Castle Gap and the Pecos Frontier, Revisited

Castle Gap and the Pecos Frontier, Revisited

Castle Gap and the Pecos Frontier, Revisited

Castle Gap and the Pecos Frontier, Revisited

Synopsis

First published in 1988, Castle Gap and the Pecos Frontier was acclaimed by reviewers as "superb," "significant," and "utterly delightful." In this revised edition, Patrick Dearen draws upon the latest in scholarship to update his study of the Pecos River country of West Texas. It's a land wild with tales that blend history, geography, and folklore, and from his search emerge six fascinating accounts:
-Castle Gap, a break in a mesa twelve miles east of the Pecos River, used by Comanches, emigrants, stage drivers, and cattle drovers;
-Horsehead Crossing, the most infamous ford of the Old West;
-Juan Cordona Lake, a salt lake where sandstorms and skull-baking sun defied early efforts to mine salt vital to survival;
-The "bulto" or ghost who wanders the Fort Stockton night;
-Lost Wagon Train, a forty-wagon caravan buried in the sands;
-The lost mine of Will Sublett, who found gold and kept its location secret unto death.
Although linked by the search for treasure, the stories are as varied as the land itself. They speak eloquently of the Pecos country, its heritage, and its people.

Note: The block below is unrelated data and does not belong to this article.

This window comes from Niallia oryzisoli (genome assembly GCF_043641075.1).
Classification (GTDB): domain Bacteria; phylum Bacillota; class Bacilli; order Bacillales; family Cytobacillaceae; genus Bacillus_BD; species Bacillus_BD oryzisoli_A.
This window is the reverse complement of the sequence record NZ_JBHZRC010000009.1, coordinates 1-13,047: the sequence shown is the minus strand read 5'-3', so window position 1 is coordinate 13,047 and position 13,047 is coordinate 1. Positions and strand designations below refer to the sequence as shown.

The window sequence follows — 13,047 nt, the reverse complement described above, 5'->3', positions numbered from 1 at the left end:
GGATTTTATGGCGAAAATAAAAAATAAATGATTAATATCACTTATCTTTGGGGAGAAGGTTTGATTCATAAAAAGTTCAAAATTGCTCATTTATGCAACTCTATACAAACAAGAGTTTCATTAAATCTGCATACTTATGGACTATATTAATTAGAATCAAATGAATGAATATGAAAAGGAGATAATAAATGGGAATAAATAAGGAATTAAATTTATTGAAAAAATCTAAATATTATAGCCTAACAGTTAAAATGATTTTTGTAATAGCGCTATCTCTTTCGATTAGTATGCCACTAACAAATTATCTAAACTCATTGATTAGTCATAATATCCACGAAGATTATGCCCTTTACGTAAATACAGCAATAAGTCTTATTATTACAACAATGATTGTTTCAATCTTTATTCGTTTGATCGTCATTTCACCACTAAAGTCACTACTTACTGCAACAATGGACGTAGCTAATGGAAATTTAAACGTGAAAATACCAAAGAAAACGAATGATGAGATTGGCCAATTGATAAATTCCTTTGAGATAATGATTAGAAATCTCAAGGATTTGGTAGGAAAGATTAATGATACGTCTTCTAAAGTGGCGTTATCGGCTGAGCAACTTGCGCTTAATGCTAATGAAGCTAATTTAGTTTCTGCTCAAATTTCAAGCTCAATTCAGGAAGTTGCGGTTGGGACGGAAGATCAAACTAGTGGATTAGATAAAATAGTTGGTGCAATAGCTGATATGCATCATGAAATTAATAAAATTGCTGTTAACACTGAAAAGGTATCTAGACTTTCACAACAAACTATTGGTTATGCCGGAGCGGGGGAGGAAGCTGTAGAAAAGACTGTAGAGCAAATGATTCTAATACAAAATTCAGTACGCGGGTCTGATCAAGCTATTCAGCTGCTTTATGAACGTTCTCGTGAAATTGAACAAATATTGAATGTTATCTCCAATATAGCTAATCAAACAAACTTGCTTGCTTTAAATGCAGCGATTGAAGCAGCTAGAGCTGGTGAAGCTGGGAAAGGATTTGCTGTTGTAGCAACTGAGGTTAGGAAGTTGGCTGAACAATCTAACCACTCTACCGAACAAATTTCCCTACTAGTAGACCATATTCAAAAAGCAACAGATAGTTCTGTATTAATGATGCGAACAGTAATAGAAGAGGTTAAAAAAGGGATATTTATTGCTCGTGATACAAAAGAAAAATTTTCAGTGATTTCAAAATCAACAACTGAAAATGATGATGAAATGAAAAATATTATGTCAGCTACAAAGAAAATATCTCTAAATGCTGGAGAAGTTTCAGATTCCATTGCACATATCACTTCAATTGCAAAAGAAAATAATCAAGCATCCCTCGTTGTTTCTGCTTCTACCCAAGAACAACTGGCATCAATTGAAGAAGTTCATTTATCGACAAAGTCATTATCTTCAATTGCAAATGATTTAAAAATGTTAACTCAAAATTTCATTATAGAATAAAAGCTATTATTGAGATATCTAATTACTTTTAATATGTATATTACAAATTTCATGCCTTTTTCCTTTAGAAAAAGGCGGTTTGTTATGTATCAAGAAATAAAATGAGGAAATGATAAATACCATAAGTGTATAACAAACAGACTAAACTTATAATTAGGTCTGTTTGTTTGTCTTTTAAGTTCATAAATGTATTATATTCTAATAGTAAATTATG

Excerpt

Despite the vast amount written about the history and folklore of early Texas, one region remains relatively untapped, unjustly neglected in the state’s literature. That area lying between San Angelo and the Pecos River, and west to the edge of the Davis Mountains, has scarcely been scratched. Much of its history has been lost, carried to the grave by those who lived it. Some of its history, though preserved, lies forgotten in the attics and county courthouses, in browning old newspaper files and fading family photographs seldom examined by a generation who often can’t even identify the faces in the pictures. a wealth of oral folklore remains, but it has a tendency to change with every new telling, its origins now cloudy, its variations infinite.

Patrick Dearen has examined several of the legends of that region along and near the Pecos, a land forbidding but at the same time compelling, a land still half wild into our own fathers’ time. the stories are fascinating, yet frustrating. Dearen’s dedicated research illustrates how difficult it is today to sort fact from fancy and find that fine line which separates history from folklore.

I grew up with much of this folklore, so the book holds a particular interest for me. As a boy on the McElroy Ranch east of Crane, I could look across our yard and clearly see the cleft that was Castle Gap, some twenty or so miles off to the southwest as the crow would fly, if he could carry a canteen that far. the land was a desert, though we would have been outraged had anyone called it that. From the awed tones with which the grownups told the stories, I became aware very early that historic significance clung to this single scallop in the range of arid mountains, blue in the distance, and to Horsehead Crossing a few miles west of it on the Pecos River. At the time I had little sense of the difference between history and folklore; the two seemed indistinguishable in the many accounts told about these places so richly endowed with both.

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